Students told stories like Walsh’s to legislators during a morning committee hearing. But Figueroa, who was sitting in the audience, was not impressed. She said she was even a little bit offended when two legislators seemed to be swapping jokes during student testimony.

“I don’t think disappointed is the right word, but I feel hesitant of the success of the rally,” she said. “…It really wasn’t getting through to them.”

That does not mean students are down and out.

“This single day will absolutely not bring about change,” Freshner said. “However, this isn’t the end of what we’re doing. This is the beginning.”

 

 

Thousands Expected Today For Huge Rally For Revenue At Legislature

By Andrew Doughman | 12:01 am March 21st, 2011

CARSON CITY – In what could be the largest rally ever held at the Legislature, more than 1,000 students, parents, teachers and activists are expected today to protest education budget cuts.

Hundreds from Las Vegas have hopped aboard a convoy of buses to join their northern counterparts in making a call for more revenue – read: tax increases – to bridge Gov. Brian Sandoval’s proposed $160 million cuts to the higher education budget.

Organizers say they hope their rally will spark a shift in the debate at the Legislature, where lawmakers have yet to advance any public plans for new revenue.

“I hope these politicians will change their tone,” said Michael Flores, an organizer for Progress Now Nevada. “In Carson, there’s a different atmosphere. They beat around the bush a lot …people feel that, you know what, we have got to get on the ball with this.”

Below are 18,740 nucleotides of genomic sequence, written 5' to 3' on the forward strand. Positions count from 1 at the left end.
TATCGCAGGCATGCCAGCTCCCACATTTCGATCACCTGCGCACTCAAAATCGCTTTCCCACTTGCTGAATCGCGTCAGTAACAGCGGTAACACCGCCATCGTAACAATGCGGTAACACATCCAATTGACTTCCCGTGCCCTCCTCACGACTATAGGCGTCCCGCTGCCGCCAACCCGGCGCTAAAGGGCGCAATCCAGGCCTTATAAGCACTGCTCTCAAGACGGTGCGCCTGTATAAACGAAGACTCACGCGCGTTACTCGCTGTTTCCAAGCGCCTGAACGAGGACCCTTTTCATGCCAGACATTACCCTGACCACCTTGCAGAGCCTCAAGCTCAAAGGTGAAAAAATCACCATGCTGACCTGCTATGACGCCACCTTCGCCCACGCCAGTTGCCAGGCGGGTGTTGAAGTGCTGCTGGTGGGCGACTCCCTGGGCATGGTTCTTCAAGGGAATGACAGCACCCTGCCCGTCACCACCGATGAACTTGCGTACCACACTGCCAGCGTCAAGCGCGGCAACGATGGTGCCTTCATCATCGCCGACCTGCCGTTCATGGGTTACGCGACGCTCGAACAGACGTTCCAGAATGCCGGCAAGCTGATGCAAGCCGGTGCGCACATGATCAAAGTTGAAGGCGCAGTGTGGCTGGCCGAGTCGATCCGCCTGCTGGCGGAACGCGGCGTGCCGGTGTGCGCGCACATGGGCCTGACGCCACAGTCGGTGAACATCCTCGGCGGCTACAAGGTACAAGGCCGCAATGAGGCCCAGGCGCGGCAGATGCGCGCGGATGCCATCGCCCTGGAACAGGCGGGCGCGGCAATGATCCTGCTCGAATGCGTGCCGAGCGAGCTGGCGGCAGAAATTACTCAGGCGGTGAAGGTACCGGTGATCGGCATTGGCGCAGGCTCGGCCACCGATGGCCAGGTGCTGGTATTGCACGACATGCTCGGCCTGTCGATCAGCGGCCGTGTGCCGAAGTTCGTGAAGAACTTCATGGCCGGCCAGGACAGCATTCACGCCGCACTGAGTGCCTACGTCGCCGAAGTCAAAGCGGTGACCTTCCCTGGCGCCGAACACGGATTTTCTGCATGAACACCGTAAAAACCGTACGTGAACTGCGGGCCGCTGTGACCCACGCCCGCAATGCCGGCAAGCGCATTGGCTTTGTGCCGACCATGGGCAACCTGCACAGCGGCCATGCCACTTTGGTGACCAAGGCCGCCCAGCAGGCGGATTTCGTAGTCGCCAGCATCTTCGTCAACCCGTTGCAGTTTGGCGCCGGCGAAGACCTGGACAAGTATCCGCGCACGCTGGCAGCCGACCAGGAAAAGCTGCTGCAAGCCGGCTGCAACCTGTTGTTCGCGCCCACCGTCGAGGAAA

Casey Stiteler, who coordinates the UNR student body’s governmental affairs said the key message is mitigating both cuts and tuition increases.

“We understand very much that a number of important, vital services are being cut as well, but we want to make sure our concerns are being taken in account as these decisions are being made,” Stiteler said.

University presidents have already drafted tentative plans for tuition increases between 10 and 15 percent. They may use a combination of tuition increases, faculty and staff pay cuts, program cuts and reduced course offerings to balance their budgets.

Students have said before that this plan is unacceptable. If their numbers alone do not send that message, then at the very least the UNR pep band playing outside the Legislature should grab some ears.

And it is not just students from universities who are showing up.